Sorry I'm a day late, been fighting off a bug.
....no, it wasn't the game that made me sick, smartasses. It was better than KC-Salt Lake last year, and I'll fight anyone who says otherwise. Maybe you think it should have been better. I say, you saw three goals in a New England-LA Cup final, you should be ecstatic.
And, actually, by saying that, I flunk Galaxy history. Forgotten in the rehashing of these teams' finals histories was their very first meeting - the 2001 Open Cup Final in beautiful, state-of-the-art-provided-the-art-we're-talking-about-are-the-Lascaux-cave-paintings Titan Stadium in Fullerton. That game ended 2-1 in extra time. That was also the final game of a future Hall of Famer who changed the course of American soccer forever - Paul Caligiuri, in this case. In the words of Charles Dickens, all this has happened before, and all this will happen again.
For those of you who missed the game - the goals were pretty, even if the defense on them wasn't. For the rest of the game, Paul Gardner is typically grumpy and depressingly accurate. I think (apart from the goals) that both defenses rose to the occasion, and both Arena and Heaps drew up plans to shut down the others' many weapons. Either that, or the big names on both teams simply brought their C- games.
Remember that simplistic, idiotic, "Jermanie v. Juninho" nutshell I did? Apparently Jones won, but I certainly didn't think so watching the game. The Revolution dominated time of possession, for what that's worth. And yet, I thought the Galaxy were more in control, and generally had better possession and better buildups, only to founder at substandard performances from Landon and Robbie.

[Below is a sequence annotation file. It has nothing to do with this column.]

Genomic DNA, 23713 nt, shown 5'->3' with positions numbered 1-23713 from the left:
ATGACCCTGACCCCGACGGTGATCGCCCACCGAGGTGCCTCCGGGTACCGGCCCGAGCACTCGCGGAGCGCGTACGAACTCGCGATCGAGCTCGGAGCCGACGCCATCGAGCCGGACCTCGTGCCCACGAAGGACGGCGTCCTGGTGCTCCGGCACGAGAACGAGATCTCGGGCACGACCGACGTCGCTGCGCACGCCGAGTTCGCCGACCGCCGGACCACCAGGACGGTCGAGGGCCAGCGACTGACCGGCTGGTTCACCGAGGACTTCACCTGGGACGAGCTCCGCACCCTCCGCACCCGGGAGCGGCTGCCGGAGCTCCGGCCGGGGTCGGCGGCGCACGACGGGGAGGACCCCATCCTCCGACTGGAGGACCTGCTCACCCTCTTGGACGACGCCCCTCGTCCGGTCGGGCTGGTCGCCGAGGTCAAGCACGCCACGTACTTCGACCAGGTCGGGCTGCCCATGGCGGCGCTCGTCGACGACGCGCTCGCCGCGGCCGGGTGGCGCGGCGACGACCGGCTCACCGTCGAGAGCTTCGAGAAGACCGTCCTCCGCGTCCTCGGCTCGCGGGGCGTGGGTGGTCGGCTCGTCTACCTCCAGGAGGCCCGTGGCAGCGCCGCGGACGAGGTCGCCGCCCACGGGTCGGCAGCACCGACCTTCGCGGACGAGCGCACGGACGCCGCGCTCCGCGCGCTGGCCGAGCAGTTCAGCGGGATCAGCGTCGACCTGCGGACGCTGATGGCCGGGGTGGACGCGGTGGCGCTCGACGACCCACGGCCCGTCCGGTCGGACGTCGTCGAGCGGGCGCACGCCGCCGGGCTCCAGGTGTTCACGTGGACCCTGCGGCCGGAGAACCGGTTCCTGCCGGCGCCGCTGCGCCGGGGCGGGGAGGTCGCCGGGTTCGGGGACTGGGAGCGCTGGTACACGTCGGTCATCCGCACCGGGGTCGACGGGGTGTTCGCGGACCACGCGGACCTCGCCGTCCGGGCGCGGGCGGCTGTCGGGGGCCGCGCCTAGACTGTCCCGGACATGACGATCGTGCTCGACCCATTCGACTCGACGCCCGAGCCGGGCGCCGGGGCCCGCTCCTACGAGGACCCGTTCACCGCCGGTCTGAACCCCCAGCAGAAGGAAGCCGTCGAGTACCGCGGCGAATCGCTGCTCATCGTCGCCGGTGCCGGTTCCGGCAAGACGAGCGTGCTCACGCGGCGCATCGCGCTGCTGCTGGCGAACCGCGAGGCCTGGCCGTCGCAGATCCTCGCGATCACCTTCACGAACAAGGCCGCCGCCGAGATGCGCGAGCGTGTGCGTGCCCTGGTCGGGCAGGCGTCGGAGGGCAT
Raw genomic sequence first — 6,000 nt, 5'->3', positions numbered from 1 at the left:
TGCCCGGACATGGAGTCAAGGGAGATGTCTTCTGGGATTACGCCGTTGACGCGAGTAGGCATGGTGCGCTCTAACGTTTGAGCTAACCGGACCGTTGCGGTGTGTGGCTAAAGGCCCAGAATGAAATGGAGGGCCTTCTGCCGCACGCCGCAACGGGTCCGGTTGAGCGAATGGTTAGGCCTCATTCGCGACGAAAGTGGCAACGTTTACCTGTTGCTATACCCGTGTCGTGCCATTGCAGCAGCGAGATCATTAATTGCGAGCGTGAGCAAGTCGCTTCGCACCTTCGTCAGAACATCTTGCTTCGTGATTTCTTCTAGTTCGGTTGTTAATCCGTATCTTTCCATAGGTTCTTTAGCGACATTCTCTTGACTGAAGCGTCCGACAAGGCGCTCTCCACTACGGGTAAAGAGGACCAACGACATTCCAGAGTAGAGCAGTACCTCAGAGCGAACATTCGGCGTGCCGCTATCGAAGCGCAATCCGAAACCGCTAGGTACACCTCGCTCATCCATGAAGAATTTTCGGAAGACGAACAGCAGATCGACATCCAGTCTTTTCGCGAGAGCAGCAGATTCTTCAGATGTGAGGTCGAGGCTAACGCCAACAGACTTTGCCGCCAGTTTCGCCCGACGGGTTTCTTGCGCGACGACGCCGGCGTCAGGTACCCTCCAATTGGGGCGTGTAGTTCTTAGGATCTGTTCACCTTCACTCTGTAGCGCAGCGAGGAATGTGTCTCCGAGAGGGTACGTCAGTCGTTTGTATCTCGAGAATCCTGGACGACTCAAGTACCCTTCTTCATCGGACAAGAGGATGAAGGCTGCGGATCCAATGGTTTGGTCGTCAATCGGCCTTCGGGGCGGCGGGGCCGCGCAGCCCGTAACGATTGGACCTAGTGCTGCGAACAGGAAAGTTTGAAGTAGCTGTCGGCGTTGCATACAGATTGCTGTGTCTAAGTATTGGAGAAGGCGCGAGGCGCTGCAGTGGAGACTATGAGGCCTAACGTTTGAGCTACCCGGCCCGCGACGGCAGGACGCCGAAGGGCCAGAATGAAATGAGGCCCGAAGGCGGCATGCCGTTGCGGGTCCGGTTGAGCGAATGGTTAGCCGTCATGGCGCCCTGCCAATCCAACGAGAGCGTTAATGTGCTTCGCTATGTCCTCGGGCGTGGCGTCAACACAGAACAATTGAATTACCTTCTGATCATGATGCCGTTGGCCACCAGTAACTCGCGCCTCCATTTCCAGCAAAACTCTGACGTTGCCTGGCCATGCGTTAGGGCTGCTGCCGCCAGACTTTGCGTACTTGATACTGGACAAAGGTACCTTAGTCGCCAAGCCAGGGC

But the stats say that the Revolution more than held their own. They both had 16 shots, six on target, 5 off target, and five blocked. And one of those for New England was off the woodwork - shades of Winston Griffiths in 2002.
So apparently we need to put more heat on Nguyen and Davies.
Popular opinion seems to be that Juninho mercilessly shoved down Lee Nguyen in the penalty area early in the second half. Naturally I disagree, since Nguyen should have gotten a shot off instead of stopping short and letting Juninho run into him to try to draw a penalty. (Hey, that's how I saw it. Juninho was running at top freaking speed, what was he supposed to do? Highlights are here, you tell me. Anyway, that's how Mark Geiger saw it, more to the point, so there.) Maybe Nguyen somehow doesn't get it by Penedo, who seemed to be in much better form than a few weeks ago. But at that point, the Revolution were getting very few looks at the Galaxy goal, and I thought at that point Nguyen lost the game for New England.
I was wrong of course, but that sure felt like a turning point. Zardes scores a few minutes later, the Galaxy begin to make the Revolution chase, Heaps burns all his subs, and it was all going according to plan until the equalizer.
Even after that, I thought the Galaxy were in a better position - all the subs remaining, and no more Scott Caldwell to help the Revolution slow down the Galaxy attack.
But then, we just had to have one of those irritating "never say die" moments MLS teams are so tediously fond of.